Quarterly Feature: Russia/China – 1970’s Reversed
By far, the most important agreement in Q2 was the launching of a strategic partnership between Russia and China. The partnership, historic in nature, has been designed to address economic needs of both nations, across a number of specific cities and industries, over the short, medium and longer-term.
We list below examples of some of the agreements reached during President Putin's May visit to China.
- The CNPC/Gazprom 30-year LNG agreement, which includes a USD25bn prepayment to help fund a new pipeline between the two countries. This deal has been under discussion for the past 10 years, but was finally agreed this quarter. Not only does the deal secure LNG supply for China, it also had the effect of lifting Gazprom's share price.
- The CNPC/Novatek 20 year deal from its LNG plant in the North of Russia.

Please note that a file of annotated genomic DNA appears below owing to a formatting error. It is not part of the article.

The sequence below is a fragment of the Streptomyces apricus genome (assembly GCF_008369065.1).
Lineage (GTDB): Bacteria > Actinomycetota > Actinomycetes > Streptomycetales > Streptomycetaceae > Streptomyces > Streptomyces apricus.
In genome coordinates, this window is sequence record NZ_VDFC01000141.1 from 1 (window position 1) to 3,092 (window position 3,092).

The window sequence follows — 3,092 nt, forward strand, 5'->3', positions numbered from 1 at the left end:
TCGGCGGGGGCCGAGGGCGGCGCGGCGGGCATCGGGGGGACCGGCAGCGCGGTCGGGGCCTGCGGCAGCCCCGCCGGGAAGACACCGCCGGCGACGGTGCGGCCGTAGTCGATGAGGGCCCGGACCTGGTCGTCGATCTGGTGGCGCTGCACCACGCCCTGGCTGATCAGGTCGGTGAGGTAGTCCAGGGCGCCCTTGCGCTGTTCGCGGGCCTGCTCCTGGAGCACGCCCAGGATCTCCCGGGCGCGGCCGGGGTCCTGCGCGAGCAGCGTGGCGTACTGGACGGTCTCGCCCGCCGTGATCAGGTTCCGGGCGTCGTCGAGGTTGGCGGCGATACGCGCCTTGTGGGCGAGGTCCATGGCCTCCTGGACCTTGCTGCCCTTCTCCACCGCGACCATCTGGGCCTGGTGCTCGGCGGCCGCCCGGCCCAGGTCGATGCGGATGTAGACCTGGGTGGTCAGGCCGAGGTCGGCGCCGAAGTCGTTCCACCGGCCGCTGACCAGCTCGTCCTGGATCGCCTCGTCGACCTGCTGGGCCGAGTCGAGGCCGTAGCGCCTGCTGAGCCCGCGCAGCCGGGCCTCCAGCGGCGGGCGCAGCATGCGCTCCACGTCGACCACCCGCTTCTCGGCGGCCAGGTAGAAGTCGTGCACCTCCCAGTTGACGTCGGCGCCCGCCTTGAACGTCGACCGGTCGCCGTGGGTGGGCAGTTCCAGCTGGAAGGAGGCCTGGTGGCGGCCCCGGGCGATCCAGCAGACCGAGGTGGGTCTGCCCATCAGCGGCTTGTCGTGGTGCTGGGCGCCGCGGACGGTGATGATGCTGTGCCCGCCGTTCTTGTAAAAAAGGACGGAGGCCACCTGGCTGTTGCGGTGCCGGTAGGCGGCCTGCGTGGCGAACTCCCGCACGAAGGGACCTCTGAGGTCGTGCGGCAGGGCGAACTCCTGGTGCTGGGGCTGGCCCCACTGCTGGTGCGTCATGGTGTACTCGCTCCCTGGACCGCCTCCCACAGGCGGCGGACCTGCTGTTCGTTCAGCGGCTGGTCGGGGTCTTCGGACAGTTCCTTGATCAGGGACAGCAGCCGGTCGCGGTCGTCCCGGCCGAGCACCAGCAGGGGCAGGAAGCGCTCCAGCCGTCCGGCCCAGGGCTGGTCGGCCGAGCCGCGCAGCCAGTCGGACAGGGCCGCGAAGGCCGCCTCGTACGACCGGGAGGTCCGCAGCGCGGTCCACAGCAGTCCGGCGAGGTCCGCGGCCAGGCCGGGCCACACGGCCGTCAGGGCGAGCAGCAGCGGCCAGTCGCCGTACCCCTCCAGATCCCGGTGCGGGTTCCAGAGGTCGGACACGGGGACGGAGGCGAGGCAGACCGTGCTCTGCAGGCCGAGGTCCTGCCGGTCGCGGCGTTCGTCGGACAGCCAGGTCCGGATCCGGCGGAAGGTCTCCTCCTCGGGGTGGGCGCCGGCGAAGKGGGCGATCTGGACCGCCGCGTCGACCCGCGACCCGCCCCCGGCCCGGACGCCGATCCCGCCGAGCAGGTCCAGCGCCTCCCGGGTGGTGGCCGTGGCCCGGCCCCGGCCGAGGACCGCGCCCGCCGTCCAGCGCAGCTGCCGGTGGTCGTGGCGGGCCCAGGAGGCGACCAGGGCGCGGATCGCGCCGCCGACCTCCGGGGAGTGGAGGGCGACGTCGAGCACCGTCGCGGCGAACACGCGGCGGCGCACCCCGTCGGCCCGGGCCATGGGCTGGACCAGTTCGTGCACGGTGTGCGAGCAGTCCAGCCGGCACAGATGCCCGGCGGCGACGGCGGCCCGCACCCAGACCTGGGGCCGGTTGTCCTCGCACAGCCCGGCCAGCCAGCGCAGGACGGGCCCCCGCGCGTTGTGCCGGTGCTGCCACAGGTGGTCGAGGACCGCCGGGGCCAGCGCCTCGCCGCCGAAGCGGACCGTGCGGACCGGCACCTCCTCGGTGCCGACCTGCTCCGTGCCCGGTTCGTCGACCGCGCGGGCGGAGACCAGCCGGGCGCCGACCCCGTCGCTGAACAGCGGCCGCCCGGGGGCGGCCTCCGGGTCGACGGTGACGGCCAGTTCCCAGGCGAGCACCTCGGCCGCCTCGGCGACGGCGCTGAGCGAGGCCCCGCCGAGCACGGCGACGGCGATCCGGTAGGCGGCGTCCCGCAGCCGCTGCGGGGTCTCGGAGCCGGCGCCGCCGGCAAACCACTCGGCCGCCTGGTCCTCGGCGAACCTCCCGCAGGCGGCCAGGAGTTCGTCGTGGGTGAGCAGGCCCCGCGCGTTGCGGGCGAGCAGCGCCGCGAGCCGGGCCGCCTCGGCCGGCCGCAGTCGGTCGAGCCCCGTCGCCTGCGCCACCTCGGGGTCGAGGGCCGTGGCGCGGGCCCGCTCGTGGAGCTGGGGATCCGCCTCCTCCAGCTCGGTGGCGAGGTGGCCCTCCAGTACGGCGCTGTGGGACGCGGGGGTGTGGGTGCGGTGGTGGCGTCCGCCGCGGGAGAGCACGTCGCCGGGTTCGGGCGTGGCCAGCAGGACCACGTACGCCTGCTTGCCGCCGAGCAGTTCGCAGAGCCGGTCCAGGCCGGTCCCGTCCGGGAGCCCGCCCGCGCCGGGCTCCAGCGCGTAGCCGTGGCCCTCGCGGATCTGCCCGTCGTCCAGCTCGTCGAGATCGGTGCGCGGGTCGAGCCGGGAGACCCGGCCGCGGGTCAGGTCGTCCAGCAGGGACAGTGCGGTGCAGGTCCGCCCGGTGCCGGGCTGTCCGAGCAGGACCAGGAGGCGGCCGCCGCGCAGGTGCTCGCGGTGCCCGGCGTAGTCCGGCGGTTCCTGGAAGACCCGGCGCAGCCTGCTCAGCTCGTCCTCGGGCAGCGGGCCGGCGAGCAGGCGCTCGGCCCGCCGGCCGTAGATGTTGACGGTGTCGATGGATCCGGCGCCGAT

- The China Railway/China International Fund agreed to help build 15 kilometers of new subways in Moscow, as well as the "New Moscow" real estate project, which is designed to extend the “old Moscow” city size significantly.
- China Exim Bank to provide a credity facility and participate in a financing framework with Vnesheconombank and its financial leasing business, respecitvely, on Russian infrastructure projects and large-scale imports of Chinese industrial products.
- Construct the 1st cross-border railway bridge over the Amur River linking Russia and China.
- Develop tourism and social projects in selected areas in both countries to increase tourism between the two nations.
- Signed a number of agreements to build specialty chemical plants, car manufacturing plants and wide body aircraft to rival Airbus and Boeing.
In addition to assisting in developing each other's currencies, China and Russia also agreed to establish their own ratings agency and are continuing to study the possibility of launching and funding a BRICS bank.
These transactions involve both countries' national industrial champions and are to be funded across a number of China's largest financial institutions.
Clearly, the relationship between the two countries and their leaders is now very different from the early 1970's.
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